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Discussion Starter #1 (Edited)
I decided to document some maintenance on my M5. I have learned a lot about the M5 from reading the forum and perhaps, this will help give back to the community (so to speak). For starters, let’s take a look at the car.

2009, E60 M5


One more:


It is stock with the exception of a few things I will cover later.

Thought I would take care of the engine and differential oil change first. In the DIY section, both the engine and diff changes are already covered. However, the pics are missing for the oil change DIY.



I have access to the auto craft shop at the local military base, which helps tremendously with work like this. Rolling the car onto a lift is a blast….lot easier than looking for jack points and messing with floor jacks and stands. I purchased the oil change kit from the local dealer and it comes with the standard parts needed for the oil change (filter, two rubber O-rings and two metal crush washers). And, yes…there is a second oil drain plug on my car, which uses that mystical 2nd metal washer. The oil change kit parts are seen below. I obviously used the BMW recommended Castrol 10W 60 as well.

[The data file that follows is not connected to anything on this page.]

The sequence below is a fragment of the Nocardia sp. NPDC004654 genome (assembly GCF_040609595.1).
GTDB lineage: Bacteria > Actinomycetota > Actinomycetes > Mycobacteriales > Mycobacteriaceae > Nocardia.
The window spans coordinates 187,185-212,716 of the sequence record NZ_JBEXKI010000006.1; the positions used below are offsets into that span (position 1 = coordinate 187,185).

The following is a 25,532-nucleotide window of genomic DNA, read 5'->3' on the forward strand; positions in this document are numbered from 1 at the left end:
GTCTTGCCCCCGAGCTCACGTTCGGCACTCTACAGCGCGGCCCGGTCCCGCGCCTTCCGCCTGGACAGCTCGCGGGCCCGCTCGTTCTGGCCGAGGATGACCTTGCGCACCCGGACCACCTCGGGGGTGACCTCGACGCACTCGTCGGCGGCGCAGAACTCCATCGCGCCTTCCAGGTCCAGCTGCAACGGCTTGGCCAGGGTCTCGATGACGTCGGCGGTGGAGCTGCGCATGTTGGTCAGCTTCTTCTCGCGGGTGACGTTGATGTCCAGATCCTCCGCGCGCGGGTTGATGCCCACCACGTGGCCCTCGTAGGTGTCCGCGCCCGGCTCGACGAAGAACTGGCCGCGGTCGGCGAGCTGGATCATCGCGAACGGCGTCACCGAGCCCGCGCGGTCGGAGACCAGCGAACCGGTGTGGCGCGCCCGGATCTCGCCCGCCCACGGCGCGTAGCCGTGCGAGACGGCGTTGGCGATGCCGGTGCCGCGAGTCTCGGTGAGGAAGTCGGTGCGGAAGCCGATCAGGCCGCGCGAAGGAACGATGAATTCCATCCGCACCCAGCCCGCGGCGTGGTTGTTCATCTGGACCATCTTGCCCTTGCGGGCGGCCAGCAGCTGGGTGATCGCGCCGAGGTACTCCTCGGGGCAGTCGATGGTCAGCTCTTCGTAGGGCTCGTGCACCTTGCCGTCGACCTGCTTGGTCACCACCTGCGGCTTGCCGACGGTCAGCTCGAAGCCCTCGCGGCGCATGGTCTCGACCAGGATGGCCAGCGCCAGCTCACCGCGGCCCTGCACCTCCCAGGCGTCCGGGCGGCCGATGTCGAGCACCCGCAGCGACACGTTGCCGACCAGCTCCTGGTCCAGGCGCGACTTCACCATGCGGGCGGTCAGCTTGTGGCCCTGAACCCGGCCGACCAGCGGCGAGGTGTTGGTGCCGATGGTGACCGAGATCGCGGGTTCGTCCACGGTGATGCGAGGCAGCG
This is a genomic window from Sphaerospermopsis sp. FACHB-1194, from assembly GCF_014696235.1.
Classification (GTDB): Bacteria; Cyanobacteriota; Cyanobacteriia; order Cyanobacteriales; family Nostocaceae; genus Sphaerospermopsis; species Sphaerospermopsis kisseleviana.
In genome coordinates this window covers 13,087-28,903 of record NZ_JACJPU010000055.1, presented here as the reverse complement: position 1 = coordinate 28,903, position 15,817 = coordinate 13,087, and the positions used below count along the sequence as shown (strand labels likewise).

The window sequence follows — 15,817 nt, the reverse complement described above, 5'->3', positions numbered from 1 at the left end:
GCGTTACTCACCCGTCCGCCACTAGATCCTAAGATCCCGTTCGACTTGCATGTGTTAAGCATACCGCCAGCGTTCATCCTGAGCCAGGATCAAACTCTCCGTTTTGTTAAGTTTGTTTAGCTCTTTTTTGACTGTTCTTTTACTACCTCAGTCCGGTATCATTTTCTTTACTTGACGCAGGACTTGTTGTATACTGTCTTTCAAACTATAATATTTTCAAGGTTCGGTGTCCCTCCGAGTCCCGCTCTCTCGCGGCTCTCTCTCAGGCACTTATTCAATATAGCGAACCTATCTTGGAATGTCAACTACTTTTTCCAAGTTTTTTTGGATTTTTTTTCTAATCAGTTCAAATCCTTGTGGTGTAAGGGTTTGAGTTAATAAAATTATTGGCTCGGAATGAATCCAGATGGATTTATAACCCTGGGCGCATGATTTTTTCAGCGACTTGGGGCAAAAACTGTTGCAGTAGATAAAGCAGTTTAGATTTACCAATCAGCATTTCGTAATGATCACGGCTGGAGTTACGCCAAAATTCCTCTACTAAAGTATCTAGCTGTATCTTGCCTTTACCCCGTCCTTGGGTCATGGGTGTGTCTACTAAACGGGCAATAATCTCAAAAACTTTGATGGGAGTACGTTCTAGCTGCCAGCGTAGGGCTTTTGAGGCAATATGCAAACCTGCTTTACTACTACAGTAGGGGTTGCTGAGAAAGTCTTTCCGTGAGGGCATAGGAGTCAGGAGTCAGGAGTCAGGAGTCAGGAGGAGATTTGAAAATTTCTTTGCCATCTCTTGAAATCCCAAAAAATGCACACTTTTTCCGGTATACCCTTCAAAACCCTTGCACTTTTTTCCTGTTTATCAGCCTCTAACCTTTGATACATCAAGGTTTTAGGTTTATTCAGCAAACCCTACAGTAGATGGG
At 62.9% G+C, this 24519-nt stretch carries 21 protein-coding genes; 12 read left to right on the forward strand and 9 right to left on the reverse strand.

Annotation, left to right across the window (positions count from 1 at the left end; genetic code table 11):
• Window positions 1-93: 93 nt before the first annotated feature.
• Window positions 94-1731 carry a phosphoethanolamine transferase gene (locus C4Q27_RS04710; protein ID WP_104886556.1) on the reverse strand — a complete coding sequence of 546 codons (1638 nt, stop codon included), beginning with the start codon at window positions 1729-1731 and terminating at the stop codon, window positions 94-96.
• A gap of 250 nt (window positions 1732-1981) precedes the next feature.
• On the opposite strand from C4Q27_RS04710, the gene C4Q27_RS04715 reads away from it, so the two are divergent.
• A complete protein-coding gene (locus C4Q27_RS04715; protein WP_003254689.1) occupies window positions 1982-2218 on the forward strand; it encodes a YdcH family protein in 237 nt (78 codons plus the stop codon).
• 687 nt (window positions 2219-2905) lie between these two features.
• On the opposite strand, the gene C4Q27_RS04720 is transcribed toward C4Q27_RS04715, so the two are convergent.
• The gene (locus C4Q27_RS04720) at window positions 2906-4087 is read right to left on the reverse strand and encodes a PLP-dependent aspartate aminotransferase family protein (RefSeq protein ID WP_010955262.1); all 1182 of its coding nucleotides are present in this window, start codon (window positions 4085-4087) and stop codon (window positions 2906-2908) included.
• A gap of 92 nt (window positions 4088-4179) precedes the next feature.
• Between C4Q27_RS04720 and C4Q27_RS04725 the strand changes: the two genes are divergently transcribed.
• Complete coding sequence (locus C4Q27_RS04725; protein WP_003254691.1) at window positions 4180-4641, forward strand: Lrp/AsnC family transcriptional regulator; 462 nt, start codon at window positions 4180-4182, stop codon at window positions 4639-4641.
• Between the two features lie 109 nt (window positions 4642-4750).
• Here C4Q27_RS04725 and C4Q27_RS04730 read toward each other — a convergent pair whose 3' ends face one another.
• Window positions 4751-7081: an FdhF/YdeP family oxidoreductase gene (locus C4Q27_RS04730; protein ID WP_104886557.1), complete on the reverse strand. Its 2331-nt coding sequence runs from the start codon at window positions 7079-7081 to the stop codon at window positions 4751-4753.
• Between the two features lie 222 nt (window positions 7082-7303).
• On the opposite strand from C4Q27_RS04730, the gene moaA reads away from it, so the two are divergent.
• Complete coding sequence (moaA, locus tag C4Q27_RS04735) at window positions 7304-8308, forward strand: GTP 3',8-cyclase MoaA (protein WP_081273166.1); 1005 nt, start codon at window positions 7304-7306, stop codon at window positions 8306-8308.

The pic below is shows the underside of the M5 (top of the pic is the front of the car/ bottom is towards the rear). I circled the oil change drain plug. This pic also shows the car with all the underbody protection panels installed.




Another pic, same plug…just different perspective (notice the rectangular block in the pic below for future ref):



Ok, notice the same rectangular block in the pic below….the second drain plug is right in front of it (behind the protection panel): E60 M5s from 3/07 will have the 2nd drain plug.



Pic below shows the oil filter housing lurking behind the last protection panel that has to be removed for accessing the filter. This area is directly in front of the passenger side front tire.



And, finally, the accessible filter housing:



Now, that everyone is oriented to the underside of the M5. I used the following order to change the oil:

1. Open the oil drain plug on the oil filter housing (seen above). Then I replaced the sealing ring on that plug and put it back in the filter housing.